* French soft wheat harvest results disappointing
* Analysts revise estimates below 30 mln T, lowest since 2003
* Late rain raise concern in Germany, Poland
* UK crop seen down on year, possible disease problems
By Sybille de La Hamaide
PARIS, July 22 (Reuters) - Prospects for the soft wheat harvest deteriorated sharply in Europe in recent weeks due to worse than forecast damage from torrential spring rain, prompting analysts to slash crop estimates with French output seen at its lowest in 13 years.
Consultancy ODA Groupe expects the 2016 crop in the largest EU wheat producer and exporter to be less than 30 million tonnes, down from 32 million pegged last week and 35 million estimated on July 6, ODA President Renaud de Kerpoisson told Reuters on Friday.
ODA’s latest estimate would be the lowest French soft wheat harvest since 2003 and is far below the record 2015 crop of nearly 41 million tonnes.
“The situation in some areas is even worse than expected,” de Kerpoisson said, stressing the estimate was still provisional as harvesting is in its early stages in key producing regions in northern France, hit by heavy rains and a lack of sunshine.
Concerns over the French crop supported Euronext milling wheat futures, with front-month September rising more than 4 percent on Thursday and up another 1.5 percent in early Friday trade.
French consultancy Agritel said it was working on the basis of a wheat harvest of less than 32 million tonnes, down from 37.26 million estimated after its June 20-24 crop tour, but the volume could end up even lower.
“Over the past month the situation greatly worsened,” Agritel analyst Sebastien Poncelet said, noting some grains counted in the tour hadn’t fully developed. “It would not be surprising to see the crop fall below 30 million tonnes.”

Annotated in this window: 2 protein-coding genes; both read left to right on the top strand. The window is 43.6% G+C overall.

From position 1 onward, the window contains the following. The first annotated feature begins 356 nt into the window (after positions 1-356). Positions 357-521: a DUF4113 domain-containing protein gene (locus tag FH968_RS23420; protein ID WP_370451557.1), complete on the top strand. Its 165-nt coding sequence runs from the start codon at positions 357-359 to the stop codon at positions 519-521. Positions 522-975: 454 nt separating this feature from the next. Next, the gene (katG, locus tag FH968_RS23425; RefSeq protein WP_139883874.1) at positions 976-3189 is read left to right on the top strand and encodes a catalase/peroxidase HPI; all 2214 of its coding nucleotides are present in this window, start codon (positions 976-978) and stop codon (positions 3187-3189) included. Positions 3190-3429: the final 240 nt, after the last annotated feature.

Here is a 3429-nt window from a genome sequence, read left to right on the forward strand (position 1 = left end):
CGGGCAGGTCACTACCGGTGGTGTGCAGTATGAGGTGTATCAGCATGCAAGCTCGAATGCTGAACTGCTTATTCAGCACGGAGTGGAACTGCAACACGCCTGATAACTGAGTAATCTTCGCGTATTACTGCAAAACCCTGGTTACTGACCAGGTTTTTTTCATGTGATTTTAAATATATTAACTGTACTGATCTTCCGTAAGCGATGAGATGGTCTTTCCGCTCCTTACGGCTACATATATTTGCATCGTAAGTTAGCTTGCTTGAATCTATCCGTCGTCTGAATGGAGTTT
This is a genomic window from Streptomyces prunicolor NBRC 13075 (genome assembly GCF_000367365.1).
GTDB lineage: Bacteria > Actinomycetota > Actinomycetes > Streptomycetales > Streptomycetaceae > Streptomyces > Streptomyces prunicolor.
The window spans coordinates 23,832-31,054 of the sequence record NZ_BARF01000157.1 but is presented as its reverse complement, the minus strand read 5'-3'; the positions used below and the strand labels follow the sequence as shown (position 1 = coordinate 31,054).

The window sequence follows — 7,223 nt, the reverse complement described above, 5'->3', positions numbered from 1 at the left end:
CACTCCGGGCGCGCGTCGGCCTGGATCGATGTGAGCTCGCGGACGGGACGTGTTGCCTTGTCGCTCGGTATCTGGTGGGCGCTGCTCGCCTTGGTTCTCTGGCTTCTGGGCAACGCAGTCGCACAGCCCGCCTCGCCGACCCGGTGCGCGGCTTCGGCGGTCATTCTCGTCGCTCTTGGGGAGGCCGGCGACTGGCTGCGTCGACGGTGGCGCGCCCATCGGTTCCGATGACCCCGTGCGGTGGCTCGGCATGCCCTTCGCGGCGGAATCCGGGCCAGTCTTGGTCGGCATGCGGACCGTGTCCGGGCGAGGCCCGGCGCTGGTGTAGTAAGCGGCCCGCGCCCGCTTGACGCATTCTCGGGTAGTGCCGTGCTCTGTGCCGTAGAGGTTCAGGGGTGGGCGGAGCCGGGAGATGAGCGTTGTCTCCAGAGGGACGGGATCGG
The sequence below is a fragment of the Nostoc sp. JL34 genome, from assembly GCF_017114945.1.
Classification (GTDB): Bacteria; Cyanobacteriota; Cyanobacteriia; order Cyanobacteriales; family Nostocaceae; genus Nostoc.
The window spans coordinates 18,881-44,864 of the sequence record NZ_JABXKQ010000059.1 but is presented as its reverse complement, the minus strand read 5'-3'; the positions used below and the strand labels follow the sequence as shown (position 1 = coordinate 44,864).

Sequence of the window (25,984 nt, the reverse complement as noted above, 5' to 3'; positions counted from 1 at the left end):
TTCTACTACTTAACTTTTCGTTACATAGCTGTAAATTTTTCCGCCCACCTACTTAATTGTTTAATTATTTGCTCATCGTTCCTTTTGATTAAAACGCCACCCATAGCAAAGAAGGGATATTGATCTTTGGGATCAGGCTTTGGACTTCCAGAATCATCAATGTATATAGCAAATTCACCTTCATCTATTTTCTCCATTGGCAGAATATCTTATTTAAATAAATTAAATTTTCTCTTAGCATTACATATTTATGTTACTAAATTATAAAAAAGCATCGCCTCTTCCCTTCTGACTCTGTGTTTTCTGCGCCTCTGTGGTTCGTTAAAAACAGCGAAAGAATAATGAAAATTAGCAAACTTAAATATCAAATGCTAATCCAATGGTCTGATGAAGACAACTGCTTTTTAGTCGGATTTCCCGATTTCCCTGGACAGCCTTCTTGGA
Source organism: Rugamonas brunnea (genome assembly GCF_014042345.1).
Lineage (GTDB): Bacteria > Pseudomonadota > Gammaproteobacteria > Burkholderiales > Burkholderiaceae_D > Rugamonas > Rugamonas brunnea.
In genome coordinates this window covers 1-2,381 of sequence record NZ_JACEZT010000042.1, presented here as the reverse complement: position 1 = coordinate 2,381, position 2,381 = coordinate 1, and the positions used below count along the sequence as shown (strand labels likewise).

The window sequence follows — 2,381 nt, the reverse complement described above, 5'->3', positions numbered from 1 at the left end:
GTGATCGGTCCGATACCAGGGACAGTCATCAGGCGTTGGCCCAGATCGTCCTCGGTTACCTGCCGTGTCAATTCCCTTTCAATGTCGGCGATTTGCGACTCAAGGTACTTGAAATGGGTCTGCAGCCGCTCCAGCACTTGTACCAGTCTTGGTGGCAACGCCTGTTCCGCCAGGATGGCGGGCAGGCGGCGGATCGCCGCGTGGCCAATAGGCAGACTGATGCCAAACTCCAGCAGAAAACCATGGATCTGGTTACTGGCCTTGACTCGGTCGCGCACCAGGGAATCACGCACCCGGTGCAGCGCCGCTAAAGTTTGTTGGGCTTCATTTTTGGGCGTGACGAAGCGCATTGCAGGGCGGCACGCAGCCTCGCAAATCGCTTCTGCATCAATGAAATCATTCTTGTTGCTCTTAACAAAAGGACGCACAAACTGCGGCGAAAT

FranceAgriMer data showed on Friday French wheat crop conditions deteriorated again last week, with 42 percent rated good or excellent, down from 49 percent a week earlier.
Quality was also a concern, mainly specific weight, an important criteria on the export market. But the fall in yields prompted a sharp rise in protein levels.
In Germany there were also worries about rain damage.
“Late-season rain is not good for wheat,” one analyst said. “There is concern about protein loss after the repeated rain in June and July, but no overall picture can yet be seen.”
Agritel pegged the German wheat harvest at 26.03 million tonnes this year, down 1.9 percent from a hefty crop in 2015, basing its estimate on a crop tour in early July.
Traders said the main concern about damage was to wheat in south and central Germany, where rain was heaviest.
Late rain is also a worry in the fourth-largest producer Poland, said analyst Wojtek Sabaranski of Sparks Polska, which forecasts Poland will harvest 10.7 million tonnes of wheat, down 10 percent from 2015.
Wheat harvesting is expected to start in coming days in south Poland but it may be another seven to 10 days before the harvest starts in other regions as some fields have to dry following heavy rain, he said.
In Britain, the wheat harvest is expected to get underway later this month but should not be in full flow until August.
Some traders expect the crop to total between 15.0 and 15.5 million tonnes, with both yields and area expected slightly down on last season when the crop totaled 16.4 million tonnes.
“We’ve had relatively dull weather for most of grain fill so that could be a slight negative for yields,” said analyst Susan Twining of consultants ADAS.
There is also concern about possible problems with fusarium which can produce mycotoxins. (Additional reporting by Valerie Parent in Paris, Michael Hogan in Hamburg and Nigel Hunt in London; Editing by David Holmes)